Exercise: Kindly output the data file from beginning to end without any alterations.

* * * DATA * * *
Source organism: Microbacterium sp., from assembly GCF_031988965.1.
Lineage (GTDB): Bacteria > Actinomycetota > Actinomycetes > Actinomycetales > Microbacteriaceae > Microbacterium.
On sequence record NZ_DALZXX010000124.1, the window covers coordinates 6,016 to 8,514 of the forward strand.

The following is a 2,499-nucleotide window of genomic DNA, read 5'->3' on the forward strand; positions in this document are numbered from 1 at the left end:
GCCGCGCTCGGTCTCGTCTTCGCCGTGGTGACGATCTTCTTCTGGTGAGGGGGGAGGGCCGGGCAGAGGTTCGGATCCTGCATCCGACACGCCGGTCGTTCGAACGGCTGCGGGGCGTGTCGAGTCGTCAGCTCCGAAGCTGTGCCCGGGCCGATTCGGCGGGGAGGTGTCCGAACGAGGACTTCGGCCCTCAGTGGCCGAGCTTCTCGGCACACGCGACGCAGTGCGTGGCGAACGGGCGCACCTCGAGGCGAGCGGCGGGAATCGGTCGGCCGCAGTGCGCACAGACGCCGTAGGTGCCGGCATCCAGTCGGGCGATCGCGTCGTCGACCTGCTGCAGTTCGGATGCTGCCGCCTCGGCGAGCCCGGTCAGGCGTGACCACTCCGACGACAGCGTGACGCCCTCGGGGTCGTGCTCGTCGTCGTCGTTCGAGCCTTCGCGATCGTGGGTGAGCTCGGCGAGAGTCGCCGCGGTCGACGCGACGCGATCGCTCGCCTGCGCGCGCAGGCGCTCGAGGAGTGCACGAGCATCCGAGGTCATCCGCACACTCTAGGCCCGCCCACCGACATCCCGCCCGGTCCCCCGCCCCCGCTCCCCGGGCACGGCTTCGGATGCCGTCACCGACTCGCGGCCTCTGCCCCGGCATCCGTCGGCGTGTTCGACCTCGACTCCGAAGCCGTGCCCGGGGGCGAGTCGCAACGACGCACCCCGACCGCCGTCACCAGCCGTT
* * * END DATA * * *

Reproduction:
Source organism: Microbacterium sp., from assembly GCF_031988965.1.
Lineage (GTDB): Bacteria > Actinomycetota > Actinomycetes > Actinomycetales > Microbacteriaceae > Microbacterium.
On sequence record NZ_DALZXX010000124.1, the window covers coordinates 6,016 to 8,514 of the forward strand.

The following is a 2,499-nucleotide window of genomic DNA, read 5'->3' on the forward strand; positions in this document are numbered from 1 at the left end:
GCCGCGCTCGGTCTCGTCTTCGCCGTGGTGACGATCTTCTTCTGGTGAGGGGGGAGGGCCGGGCAGAGGTTCGGATCCTGCATCCGACACGCCGGTCGTTCGAACGGCTGCGGGGCGTGTCGAGTCGTCAGCTCCGAAGCTGTGCCCGGGCCGATTCGGCGGGGAGGTGTCCGAACGAGGACTTCGGCCCTCAGTGGCCGAGCTTCTCGGCACACGCGACGCAGTGCGTGGCGAACGGGCGCACCTCGAGGCGAGCGGCGGGAATCGGTCGGCCGCAGTGCGCACAGACGCCGTAGGTGCCGGCATCCAGTCGGGCGATCGCGTCGTCGACCTGCTGCAGTTCGGATGCTGCCGCCTCGGCGAGCCCGGTCAGGCGTGACCACTCCGACGACAGCGTGACGCCCTCGGGGTCGTGCTCGTCGTCGTCGTTCGAGCCTTCGCGATCGTGGGTGAGCTCGGCGAGAGTCGCCGCGGTCGACGCGACGCGATCGCTCGCCTGCGCGCGCAGGCGCTCGAGGAGTGCACGAGCATCCGAGGTCATCCGCACACTCTAGGCCCGCCCACCGACATCCCGCCCGGTCCCCCGCCCCCGCTCCCCGGGCACGGCTTCGGATGCCGTCACCGACTCGCGGCCTCTGCCCCGGCATCCGTCGGCGTGTTCGACCTCGACTCCGAAGCCGTGCCCGGGGGCGAGTCGCAACGACGCACCCCGACCGCCGTCACCAGCCGTT